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# problem with constructor

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Quote:
 Original post by Dave HuntWhat do you have in student.h?

/* Skapar elever, tilldelar dem kön samt betyg */#ifndef STUDENT_H#define STUDENT_H#include <iostream>class student{	public:		student();		virtual ~student();		void setGender(); // FALSE=boy, TRUE=girl		void giveGrade();		float getGrade(){return grade;};		bool getGender(){return gender;};	protected:	private:        bool gender;        double grade;};// Funktionervoid student::setGender(){	bool sex;	std::cout << "Specify sex of student; 1 (girl) or 0 (boy): ";	std::cin >> sex;	gender=(sex=0?0:1);}void student::giveGrade(){    std::cout << "Specify student grade: (1-5) ";    std::cin >> grade;}#endif // STUDENT_H

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I pasted your calc.h and student.h into my own and created a crap.cpp that included calc.h. I don't get any errors. Either you've done something strange in your .cpp(s), you've done something strange in the compiler command line, or your file(s) is/are corrupted.

There is nothing wrong with the files you've posted. Some warnings about int-to-float conversion, but no errors.

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I was having simaler issues earlier with a .h file what you should do is make a .cpp file for all your classes then do all the function definitions in there that should solve your problem

so a klass.h and klass.cpp

and a student.h and student.cpp in this case

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I also tried pasting my calc.h and student.h-codes into new text files and compiling them. Worked fine. However, when i tried doing the same thing with my main.cpp I got alot of error once again...
My main.cpp looks like this:
#include <iostream>#include "student.h"#include "calc.h"using std::cin; using std::cout;using std::endl;bool menu();int main(int argc, char *argv[]){    klass klass;        // Initiera ett objekt, "Klass", av klassen Klass    int SEL;    cout << "Menu selection:\n1.Add student data\n2.Randomize student data\n3.Exit" << endl;    cin >> SEL;    switch(SEL)    {        case 1:             klass.addstudent();        break;        case 2:        break;        case 3:            return 0;        default:            cout << "ERROR" << endl;	}    	klass.collect();	klass.calcaverage();	cout << "de " << klass.numBo() << " killarnas medel \x84r " << klass.AvGradeBoys() << "\n\n";	cout << "de " << klass.numGi() << " tjejernas medel \x84r " << klass.AvGradeGirls() << "\n\n";	cout << "de " << (klass.numGi()+klass.numBo()) << " studenternas medel \x84r " << klass.averagegrade() << endl;	    cin.ignore(255,'\n');    cin.get();    return 0;}

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If you provide implementations for functions inside your header files, you will need to declare them as 'inline' in your class definition. In this case, collect(), calcaverage(), setGender(), and giveGrade() need to be declared as inline.

Otherwise, you should move those method definitions into your calc.cpp/student.cpp files.

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Okey, I'm not familiar with inline functions, what do I need to do? And moving my method definitions to student.cpp or calc.cpp... Could you perhaps show me an example of this so I know where I am to put everything?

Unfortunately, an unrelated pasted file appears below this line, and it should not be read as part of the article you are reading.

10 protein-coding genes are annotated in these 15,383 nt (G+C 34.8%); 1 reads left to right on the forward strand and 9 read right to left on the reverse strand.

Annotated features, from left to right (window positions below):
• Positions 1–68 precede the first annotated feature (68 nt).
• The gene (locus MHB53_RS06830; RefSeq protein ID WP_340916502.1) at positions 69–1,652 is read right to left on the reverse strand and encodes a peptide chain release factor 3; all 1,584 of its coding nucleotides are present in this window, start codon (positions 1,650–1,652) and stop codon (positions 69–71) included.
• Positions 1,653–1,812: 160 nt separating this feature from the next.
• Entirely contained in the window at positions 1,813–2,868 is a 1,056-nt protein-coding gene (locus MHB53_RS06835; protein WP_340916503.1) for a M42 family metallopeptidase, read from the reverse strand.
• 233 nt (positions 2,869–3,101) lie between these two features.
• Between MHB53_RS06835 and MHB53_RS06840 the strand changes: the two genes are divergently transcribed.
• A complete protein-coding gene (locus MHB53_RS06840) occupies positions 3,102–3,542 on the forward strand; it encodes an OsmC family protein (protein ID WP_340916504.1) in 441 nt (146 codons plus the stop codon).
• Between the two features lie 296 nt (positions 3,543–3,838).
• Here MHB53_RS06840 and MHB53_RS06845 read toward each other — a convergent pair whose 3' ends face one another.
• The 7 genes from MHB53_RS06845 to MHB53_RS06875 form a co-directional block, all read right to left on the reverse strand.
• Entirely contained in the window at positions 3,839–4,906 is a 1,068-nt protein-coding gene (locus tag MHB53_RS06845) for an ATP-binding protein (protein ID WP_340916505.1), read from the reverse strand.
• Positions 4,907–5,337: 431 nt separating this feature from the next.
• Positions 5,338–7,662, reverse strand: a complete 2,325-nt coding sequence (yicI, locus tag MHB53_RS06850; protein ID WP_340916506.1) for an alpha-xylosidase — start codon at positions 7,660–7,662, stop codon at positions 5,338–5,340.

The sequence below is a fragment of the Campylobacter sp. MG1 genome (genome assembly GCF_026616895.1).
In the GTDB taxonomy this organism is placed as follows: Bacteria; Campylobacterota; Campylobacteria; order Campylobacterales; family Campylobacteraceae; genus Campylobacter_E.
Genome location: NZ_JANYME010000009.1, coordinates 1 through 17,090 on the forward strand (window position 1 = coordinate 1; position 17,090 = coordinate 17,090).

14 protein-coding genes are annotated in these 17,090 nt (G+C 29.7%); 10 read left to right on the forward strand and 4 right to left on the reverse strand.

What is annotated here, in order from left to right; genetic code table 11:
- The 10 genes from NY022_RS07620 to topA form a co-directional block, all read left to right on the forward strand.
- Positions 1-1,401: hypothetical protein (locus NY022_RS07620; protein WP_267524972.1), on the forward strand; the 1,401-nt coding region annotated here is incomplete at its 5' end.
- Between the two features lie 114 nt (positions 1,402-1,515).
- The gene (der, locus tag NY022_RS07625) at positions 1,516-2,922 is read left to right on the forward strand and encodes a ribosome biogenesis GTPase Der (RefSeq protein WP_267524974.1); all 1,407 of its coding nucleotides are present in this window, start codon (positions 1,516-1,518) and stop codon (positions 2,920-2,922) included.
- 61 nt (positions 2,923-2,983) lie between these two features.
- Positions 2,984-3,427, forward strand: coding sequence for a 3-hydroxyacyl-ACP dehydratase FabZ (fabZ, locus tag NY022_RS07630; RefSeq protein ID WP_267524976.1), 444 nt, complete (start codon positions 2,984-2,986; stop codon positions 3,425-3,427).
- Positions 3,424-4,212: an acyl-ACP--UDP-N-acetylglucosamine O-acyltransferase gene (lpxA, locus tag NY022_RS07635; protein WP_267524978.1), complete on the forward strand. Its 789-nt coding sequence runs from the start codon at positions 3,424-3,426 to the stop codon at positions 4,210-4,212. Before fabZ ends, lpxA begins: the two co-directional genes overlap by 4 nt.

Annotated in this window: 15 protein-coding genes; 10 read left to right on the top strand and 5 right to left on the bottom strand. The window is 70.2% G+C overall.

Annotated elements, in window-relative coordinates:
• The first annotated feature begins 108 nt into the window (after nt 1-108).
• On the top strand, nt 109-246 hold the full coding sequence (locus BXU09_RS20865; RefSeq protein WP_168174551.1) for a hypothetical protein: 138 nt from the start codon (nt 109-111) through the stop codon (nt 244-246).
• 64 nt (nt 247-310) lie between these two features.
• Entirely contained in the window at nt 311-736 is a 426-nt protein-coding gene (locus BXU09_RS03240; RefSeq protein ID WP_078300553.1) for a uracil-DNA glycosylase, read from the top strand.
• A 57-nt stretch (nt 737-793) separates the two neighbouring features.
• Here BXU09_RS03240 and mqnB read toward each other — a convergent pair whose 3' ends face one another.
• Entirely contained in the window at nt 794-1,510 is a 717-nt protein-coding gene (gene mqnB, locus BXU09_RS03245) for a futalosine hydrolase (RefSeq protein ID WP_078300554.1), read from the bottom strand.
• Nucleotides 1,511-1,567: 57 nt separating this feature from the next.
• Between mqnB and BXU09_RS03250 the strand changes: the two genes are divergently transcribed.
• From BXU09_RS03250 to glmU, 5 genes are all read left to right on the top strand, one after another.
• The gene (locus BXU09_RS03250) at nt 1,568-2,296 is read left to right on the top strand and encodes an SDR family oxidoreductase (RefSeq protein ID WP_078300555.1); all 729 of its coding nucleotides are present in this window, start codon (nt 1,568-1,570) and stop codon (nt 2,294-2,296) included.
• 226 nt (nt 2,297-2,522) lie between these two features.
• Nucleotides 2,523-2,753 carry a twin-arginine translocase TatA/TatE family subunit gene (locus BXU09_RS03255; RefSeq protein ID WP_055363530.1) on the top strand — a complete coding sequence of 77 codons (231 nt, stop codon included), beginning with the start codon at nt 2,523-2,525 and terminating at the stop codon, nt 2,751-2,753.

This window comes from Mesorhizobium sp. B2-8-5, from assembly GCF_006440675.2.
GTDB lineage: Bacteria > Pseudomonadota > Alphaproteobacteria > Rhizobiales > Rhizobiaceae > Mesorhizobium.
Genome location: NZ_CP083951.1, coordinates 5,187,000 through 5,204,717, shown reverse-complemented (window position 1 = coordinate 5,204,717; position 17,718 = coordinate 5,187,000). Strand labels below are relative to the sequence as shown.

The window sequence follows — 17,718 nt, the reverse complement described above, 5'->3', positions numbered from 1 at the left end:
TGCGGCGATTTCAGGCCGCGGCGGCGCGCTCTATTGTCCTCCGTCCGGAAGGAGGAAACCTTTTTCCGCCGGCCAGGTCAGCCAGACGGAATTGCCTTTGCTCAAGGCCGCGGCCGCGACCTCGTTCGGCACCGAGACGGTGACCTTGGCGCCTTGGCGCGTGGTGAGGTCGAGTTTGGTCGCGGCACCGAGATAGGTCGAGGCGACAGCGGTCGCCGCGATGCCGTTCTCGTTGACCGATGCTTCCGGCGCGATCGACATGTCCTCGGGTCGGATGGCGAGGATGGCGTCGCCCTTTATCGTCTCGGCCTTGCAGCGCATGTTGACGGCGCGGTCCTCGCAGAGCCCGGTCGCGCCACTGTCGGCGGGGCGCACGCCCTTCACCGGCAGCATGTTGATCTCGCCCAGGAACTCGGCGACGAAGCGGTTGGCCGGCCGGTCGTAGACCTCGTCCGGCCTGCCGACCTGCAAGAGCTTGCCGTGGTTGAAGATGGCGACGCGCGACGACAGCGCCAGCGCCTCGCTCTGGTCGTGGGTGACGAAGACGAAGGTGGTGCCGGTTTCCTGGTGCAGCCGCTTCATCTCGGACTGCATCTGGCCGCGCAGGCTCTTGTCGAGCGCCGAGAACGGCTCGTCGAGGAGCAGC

Excuse me if I'm being a nuisance, but I just want to get it right, so I can stop bugging you guys ;-)
Anyway, thanks a bunch for all your help!

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Quote:
 Original post by Jeff_EklundOkey, I'm not familiar with inline functions, what do I need to do? And moving my method definitions to student.cpp or calc.cpp... Could you perhaps show me an example of this so I know where I am to put everything?Excuse me if I'm being a nuisance, but I just want to get it right, so I can stop bugging you guys ;-)Anyway, thanks a bunch for all your help!

I found this to be a well done article right here at gamedev. It covers the basics pretty well.

Organizing code files in C and C++

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Hm I'm getting kind of tired from a pretty rough day, but I think I might have understood something from that link. I tried doing like this; including student.h, calc.h and calc.cpp into main.cpp and it compiles with just one exception; error: expected primary-expression before '.' token, at every point in my main.cpp where klass is mentioned.
Some ideas to what caused this?

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Quote:
 Original post by Jeff_EklundHm I'm getting kind of tired from a pretty rough day, but I think I might have understood something from that link. I tried doing like this; including student.h, calc.h and calc.cpp into main.cpp and it compiles with just one exception; error: expected primary-expression before '.' token, at every point in my main.cpp where klass is mentioned.Some ideas to what caused this?

I suspect it's that you have a variable with the same name as a class. Specifically, you define a class called klass, and then created a variable called klass of the type klass. You should probably rename your variable to something that isn't a type already.

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You were right, but now I'm getting the good old "multiple definitions" and "undefined reference to"-errors instead... AH! This is driving me mad!
I'm too tired for this now...

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